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What is code coverage? When the query “define:code coverage” is run in Google, you will find the following definitions:

  • An analysis method that determines which parts of the software have been executed (covered) by the test case suite and which parts have not been executed and therefore may require additional attention.
    www.testingstandards.co.uk/living_glossary.htm
  • Code coverage is a measure used in software testing. It describes the degree to which the source code of a program has been tested. It is distinct from black box testing methods because it looks at the code directly, rather than other measures such as software functions or object interfaces.
    en.wikipedia.org/wiki/Code_coverage

There are some great tools that will help you to measure the coverage of your code. Some are commercial, some are free. I used to use Clover that was great. I used point beta versions (0.9x) prior Clover went commercial with the release 1.0. My company did not see much value purchasing anything like that as unit testing and XP was not well know at that time. So I was using the last “free” Clover and I was happy as I got all I needed to keep track the code coverage of my unit tests.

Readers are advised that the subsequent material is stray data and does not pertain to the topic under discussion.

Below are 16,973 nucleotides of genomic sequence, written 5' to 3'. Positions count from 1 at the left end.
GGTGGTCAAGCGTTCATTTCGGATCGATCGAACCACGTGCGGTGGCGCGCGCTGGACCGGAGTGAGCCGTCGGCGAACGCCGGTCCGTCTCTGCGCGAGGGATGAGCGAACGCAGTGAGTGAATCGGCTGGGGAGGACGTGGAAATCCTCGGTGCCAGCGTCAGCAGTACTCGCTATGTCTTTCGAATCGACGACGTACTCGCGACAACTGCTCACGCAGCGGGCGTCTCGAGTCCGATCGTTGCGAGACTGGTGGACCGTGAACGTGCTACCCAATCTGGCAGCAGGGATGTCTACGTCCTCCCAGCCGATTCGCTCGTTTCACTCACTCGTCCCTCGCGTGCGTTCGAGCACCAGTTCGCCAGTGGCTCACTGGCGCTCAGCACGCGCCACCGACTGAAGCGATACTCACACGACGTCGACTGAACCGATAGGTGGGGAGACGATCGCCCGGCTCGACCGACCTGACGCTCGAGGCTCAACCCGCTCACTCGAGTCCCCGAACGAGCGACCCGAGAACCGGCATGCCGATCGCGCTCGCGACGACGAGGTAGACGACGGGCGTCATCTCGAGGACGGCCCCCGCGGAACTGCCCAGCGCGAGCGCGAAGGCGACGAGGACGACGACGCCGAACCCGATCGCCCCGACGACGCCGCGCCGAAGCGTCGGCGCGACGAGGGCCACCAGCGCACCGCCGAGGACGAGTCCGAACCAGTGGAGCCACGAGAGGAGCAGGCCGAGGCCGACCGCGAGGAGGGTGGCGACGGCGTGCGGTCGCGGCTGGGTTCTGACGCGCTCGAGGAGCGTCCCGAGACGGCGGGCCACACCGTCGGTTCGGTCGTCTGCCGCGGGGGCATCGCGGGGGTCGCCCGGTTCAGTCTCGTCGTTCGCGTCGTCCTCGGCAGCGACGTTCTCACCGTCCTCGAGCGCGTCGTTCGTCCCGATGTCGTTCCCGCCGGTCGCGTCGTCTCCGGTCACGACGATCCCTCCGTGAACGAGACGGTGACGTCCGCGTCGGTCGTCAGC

With the explosion of open source projects on the web I was hoping that there would be a good free alternative to Clover after all those years. And there is. As a matter of fact there are many. Lets have a look at the free ones.

Good starting point for hunting for free stuff is at java-source.net. For code coverage tools follow this link. That is the one that I used and will cover in more details.

EMMA is an open-source toolkit for measuring and reporting Java code coverage. EMMA’s main features are:

  • either offline (before they are loaded) or on the fly (using an instrumenting application classloader) instrumentation,
  • coverage types: class, method, line, basic block,
  • stats are aggregated at method, class, package, and “all classes” levels,
  • output report types: plain text, HTML, XML. All report types support drill-down, to a user-controlled detail depth. The HTML report supports source code linking,
  • output reports can highlight items with coverage levels below user-provided thresholds,
  • EMMA is 100% pure Java, has no external library dependencies, and works in any Java 2 JVM (even 1.2.x).

For few sample reports generated by Emma have a look at http://emma.sourceforge.net/samples.html.

Most of my past projects used Ant for builds. Emma offers several components that expose its functionality as an ANT task and a command line tool, which is very convenient. The documentation is very well written and covers all questions that you might have.

There is also a NetBeans plug-in for Emma. Read some doco about it here.

Unfortunately, if you are looking for an Emma plug-in for Eclipse, there isn’t one. Well I could not find any easily. If you do find some, please let me know. If you need a plug-in for Eclipse that will give you a code coverage, use Coverclipse .

Happy testing and getting your code coverage reports!

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